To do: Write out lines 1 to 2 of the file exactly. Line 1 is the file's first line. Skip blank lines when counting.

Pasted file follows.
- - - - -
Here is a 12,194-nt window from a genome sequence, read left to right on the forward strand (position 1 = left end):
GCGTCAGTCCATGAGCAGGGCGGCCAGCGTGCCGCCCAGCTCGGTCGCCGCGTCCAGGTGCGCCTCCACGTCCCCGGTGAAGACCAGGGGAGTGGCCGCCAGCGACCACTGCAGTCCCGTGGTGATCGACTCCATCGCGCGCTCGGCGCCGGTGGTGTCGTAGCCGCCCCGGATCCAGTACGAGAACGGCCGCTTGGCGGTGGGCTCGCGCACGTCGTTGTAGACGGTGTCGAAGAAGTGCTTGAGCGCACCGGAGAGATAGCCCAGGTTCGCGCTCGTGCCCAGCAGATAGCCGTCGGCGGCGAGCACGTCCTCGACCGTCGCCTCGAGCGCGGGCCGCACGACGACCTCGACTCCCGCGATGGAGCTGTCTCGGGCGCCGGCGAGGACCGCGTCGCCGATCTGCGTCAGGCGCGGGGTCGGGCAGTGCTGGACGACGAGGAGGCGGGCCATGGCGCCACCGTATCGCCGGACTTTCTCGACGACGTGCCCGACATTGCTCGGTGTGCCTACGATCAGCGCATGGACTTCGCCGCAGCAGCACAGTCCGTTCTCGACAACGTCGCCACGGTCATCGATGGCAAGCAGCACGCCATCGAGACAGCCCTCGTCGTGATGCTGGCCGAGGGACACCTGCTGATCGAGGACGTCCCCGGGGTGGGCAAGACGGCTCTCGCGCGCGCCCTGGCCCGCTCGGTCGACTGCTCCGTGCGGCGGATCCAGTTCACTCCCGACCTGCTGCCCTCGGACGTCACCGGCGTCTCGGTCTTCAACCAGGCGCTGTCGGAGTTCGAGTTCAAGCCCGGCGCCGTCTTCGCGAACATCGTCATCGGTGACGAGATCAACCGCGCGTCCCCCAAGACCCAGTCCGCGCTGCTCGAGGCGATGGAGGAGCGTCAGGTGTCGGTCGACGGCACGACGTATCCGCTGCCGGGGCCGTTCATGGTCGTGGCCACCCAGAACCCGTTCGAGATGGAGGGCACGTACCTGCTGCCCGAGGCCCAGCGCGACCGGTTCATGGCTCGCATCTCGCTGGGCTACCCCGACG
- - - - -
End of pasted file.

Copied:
Here is a 12,194-nt window from a genome sequence, read left to right on the forward strand (position 1 = left end):
GCGTCAGTCCATGAGCAGGGCGGCCAGCGTGCCGCCCAGCTCGGTCGCCGCGTCCAGGTGCGCCTCCACGTCCCCGGTGAAGACCAGGGGAGTGGCCGCCAGCGACCACTGCAGTCCCGTGGTGATCGACTCCATCGCGCGCTCGGCGCCGGTGGTGTCGTAGCCGCCCCGGATCCAGTACGAGAACGGCCGCTTGGCGGTGGGCTCGCGCACGTCGTTGTAGACGGTGTCGAAGAAGTGCTTGAGCGCACCGGAGAGATAGCCCAGGTTCGCGCTCGTGCCCAGCAGATAGCCGTCGGCGGCGAGCACGTCCTCGACCGTCGCCTCGAGCGCGGGCCGCACGACGACCTCGACTCCCGCGATGGAGCTGTCTCGGGCGCCGGCGAGGACCGCGTCGCCGATCTGCGTCAGGCGCGGGGTCGGGCAGTGCTGGACGACGAGGAGGCGGGCCATGGCGCCACCGTATCGCCGGACTTTCTCGACGACGTGCCCGACATTGCTCGGTGTGCCTACGATCAGCGCATGGACTTCGCCGCAGCAGCACAGTCCGTTCTCGACAACGTCGCCACGGTCATCGATGGCAAGCAGCACGCCATCGAGACAGCCCTCGTCGTGATGCTGGCCGAGGGACACCTGCTGATCGAGGACGTCCCCGGGGTGGGCAAGACGGCTCTCGCGCGCGCCCTGGCCCGCTCGGTCGACTGCTCCGTGCGGCGGATCCAGTTCACTCCCGACCTGCTGCCCTCGGACGTCACCGGCGTCTCGGTCTTCAACCAGGCGCTGTCGGAGTTCGAGTTCAAGCCCGGCGCCGTCTTCGCGAACATCGTCATCGGTGACGAGATCAACCGCGCGTCCCCCAAGACCCAGTCCGCGCTGCTCGAGGCGATGGAGGAGCGTCAGGTGTCGGTCGACGGCACGACGTATCCGCTGCCGGGGCCGTTCATGGTCGTGGCCACCCAGAACCCGTTCGAGATGGAGGGCACGTACCTGCTGCCCGAGGCCCAGCGCGACCGGTTCATGGCTCGCATCTCGCTGGGCTACCCCGACG